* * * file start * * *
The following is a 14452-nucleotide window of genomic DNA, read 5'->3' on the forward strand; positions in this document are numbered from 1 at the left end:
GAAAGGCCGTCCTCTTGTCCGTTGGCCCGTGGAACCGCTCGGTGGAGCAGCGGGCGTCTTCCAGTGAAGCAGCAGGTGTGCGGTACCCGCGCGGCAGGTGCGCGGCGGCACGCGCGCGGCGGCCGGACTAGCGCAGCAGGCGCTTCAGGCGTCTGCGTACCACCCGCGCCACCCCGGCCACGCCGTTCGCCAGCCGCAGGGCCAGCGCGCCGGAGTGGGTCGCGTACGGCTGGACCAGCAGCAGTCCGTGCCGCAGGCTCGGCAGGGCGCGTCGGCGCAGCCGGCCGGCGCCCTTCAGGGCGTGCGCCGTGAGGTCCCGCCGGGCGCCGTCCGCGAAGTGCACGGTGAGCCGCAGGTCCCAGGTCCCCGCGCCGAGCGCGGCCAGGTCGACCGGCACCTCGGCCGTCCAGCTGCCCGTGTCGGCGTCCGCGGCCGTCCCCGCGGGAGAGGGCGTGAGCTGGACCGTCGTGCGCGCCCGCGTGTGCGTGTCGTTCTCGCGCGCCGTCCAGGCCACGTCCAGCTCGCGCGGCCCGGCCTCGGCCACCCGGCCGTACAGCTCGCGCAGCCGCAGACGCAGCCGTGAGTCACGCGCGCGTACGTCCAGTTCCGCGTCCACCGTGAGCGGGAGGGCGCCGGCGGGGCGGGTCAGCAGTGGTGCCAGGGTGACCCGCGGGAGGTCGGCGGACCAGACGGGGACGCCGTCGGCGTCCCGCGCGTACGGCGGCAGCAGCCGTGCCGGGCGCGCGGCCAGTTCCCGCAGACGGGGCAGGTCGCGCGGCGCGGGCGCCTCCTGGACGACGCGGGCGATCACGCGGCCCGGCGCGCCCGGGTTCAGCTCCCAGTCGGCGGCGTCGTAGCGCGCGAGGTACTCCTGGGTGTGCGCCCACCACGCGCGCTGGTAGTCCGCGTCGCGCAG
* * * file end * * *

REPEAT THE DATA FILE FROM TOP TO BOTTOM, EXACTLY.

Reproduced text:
The following is a 14452-nucleotide window of genomic DNA, read 5'->3' on the forward strand; positions in this document are numbered from 1 at the left end:
GAAAGGCCGTCCTCTTGTCCGTTGGCCCGTGGAACCGCTCGGTGGAGCAGCGGGCGTCTTCCAGTGAAGCAGCAGGTGTGCGGTACCCGCGCGGCAGGTGCGCGGCGGCACGCGCGCGGCGGCCGGACTAGCGCAGCAGGCGCTTCAGGCGTCTGCGTACCACCCGCGCCACCCCGGCCACGCCGTTCGCCAGCCGCAGGGCCAGCGCGCCGGAGTGGGTCGCGTACGGCTGGACCAGCAGCAGTCCGTGCCGCAGGCTCGGCAGGGCGCGTCGGCGCAGCCGGCCGGCGCCCTTCAGGGCGTGCGCCGTGAGGTCCCGCCGGGCGCCGTCCGCGAAGTGCACGGTGAGCCGCAGGTCCCAGGTCCCCGCGCCGAGCGCGGCCAGGTCGACCGGCACCTCGGCCGTCCAGCTGCCCGTGTCGGCGTCCGCGGCCGTCCCCGCGGGAGAGGGCGTGAGCTGGACCGTCGTGCGCGCCCGCGTGTGCGTGTCGTTCTCGCGCGCCGTCCAGGCCACGTCCAGCTCGCGCGGCCCGGCCTCGGCCACCCGGCCGTACAGCTCGCGCAGCCGCAGACGCAGCCGTGAGTCACGCGCGCGTACGTCCAGTTCCGCGTCCACCGTGAGCGGGAGGGCGCCGGCGGGGCGGGTCAGCAGTGGTGCCAGGGTGACCCGCGGGAGGTCGGCGGACCAGACGGGGACGCCGTCGGCGTCCCGCGCGTACGGCGGCAGCAGCCGTGCCGGGCGCGCGGCCAGTTCCCGCAGACGGGGCAGGTCGCGCGGCGCGGGCGCCTCCTGGACGACGCGGGCGATCACGCGGCCCGGCGCGCCCGGGTTCAGCTCCCAGTCGGCGGCGTCGTAGCGCGCGAGGTACTCCTGGGTGTGCGCCCACCACGCGCGCTGGTAGTCCGCGTCGCGCAG